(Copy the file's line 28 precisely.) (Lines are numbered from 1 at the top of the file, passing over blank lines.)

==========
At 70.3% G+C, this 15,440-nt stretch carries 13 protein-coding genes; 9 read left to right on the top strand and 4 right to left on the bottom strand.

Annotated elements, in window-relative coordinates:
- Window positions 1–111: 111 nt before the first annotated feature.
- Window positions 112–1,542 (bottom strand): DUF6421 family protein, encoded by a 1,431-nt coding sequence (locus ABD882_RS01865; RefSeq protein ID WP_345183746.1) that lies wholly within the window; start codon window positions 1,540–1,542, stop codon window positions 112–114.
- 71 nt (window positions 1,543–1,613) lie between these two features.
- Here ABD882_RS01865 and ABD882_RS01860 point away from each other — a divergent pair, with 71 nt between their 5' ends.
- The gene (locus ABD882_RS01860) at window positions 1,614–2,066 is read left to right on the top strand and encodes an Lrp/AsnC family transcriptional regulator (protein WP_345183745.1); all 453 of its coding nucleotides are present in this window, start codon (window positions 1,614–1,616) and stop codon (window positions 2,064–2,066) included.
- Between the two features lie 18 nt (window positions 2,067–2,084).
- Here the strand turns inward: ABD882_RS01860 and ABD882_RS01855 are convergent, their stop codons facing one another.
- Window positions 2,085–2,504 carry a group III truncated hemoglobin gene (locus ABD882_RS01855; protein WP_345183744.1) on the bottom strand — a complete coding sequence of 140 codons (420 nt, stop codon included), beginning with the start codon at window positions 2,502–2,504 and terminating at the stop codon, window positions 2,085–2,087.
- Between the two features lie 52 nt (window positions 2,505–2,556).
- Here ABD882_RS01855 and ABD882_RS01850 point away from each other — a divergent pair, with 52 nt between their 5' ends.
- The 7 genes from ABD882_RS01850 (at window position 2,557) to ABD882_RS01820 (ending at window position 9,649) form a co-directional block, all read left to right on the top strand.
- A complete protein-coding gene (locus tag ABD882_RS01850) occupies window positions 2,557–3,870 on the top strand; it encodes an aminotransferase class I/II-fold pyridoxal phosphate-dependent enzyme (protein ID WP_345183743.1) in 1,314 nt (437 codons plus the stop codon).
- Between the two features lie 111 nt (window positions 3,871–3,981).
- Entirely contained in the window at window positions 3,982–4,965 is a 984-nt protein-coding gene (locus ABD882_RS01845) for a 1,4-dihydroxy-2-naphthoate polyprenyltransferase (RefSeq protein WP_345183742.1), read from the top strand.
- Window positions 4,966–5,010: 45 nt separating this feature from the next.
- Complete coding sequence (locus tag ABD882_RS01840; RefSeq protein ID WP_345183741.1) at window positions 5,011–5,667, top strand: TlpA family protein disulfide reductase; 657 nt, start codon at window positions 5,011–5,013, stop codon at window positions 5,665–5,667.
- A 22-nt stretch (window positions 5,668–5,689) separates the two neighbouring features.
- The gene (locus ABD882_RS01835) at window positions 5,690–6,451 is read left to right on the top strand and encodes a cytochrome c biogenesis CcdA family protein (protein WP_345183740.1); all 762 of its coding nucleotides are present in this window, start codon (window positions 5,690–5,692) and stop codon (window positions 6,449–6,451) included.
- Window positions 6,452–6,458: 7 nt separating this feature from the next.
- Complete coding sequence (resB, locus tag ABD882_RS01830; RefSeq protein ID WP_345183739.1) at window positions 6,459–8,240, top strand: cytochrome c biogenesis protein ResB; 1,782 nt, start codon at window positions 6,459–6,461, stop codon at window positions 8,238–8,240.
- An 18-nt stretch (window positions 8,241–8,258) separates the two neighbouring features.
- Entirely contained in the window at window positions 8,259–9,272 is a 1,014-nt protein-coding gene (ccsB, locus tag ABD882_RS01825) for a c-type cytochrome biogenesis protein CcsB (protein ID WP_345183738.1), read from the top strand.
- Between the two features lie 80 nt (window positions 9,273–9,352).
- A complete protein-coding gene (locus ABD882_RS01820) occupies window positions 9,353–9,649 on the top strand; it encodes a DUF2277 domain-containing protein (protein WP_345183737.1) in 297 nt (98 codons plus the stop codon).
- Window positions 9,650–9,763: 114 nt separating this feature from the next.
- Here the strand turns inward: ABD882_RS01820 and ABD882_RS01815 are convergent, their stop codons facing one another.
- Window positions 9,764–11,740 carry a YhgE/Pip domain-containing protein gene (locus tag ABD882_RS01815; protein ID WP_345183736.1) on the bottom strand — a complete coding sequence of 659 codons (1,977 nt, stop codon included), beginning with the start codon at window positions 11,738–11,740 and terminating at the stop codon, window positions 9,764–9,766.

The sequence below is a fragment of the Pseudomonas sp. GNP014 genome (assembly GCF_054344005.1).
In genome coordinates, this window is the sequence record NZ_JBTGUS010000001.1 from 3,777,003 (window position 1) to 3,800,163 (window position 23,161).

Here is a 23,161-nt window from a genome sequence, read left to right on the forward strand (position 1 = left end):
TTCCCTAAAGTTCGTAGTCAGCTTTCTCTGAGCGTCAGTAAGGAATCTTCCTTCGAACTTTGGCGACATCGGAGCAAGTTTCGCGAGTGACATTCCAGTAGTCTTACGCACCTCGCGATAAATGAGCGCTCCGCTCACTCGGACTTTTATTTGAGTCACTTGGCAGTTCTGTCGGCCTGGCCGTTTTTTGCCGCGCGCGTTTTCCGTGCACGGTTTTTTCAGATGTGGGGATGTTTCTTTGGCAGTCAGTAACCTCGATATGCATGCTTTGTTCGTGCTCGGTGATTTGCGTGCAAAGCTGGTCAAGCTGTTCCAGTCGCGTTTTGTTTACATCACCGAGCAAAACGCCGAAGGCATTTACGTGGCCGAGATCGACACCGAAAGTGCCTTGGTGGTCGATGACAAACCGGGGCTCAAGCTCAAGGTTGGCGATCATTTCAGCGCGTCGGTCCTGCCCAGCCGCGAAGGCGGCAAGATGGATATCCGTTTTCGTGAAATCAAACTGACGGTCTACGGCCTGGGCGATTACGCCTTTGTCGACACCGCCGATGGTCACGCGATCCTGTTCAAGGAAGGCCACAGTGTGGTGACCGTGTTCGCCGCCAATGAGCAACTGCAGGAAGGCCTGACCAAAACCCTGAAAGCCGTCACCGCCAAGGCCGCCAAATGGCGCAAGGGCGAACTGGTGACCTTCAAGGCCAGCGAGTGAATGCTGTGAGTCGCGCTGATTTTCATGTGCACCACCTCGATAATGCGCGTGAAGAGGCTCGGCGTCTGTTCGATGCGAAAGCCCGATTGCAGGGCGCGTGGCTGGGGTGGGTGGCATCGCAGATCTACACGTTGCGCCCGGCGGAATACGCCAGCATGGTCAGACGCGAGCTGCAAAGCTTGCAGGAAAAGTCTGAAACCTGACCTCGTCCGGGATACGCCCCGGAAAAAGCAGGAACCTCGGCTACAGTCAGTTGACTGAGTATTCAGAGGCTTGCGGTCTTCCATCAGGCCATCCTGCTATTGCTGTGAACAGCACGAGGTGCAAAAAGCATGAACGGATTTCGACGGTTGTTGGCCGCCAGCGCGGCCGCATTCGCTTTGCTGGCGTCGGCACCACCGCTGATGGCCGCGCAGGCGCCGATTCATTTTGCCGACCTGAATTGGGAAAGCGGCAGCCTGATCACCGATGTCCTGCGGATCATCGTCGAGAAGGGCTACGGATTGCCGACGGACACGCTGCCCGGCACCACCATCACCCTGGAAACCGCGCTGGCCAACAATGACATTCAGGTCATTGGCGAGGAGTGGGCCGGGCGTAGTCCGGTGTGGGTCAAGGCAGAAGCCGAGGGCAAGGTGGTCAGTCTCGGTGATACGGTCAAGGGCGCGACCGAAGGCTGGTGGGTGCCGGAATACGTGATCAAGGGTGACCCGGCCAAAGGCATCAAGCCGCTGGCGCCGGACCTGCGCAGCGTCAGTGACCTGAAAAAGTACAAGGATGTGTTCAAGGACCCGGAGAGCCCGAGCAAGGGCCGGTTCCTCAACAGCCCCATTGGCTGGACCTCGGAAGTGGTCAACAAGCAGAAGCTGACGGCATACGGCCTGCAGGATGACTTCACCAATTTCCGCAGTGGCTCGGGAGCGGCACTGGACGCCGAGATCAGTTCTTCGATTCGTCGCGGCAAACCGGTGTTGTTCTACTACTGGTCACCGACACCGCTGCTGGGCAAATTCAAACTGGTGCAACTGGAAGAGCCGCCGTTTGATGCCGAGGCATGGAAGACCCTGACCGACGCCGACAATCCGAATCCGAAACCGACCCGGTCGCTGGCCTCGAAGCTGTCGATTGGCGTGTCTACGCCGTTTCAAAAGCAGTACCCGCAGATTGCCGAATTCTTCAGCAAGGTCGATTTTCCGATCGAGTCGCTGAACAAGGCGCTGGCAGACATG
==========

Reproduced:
- Here the strand turns inward: ABD882_RS01820 and ABD882_RS01815 are convergent, their stop codons facing one another.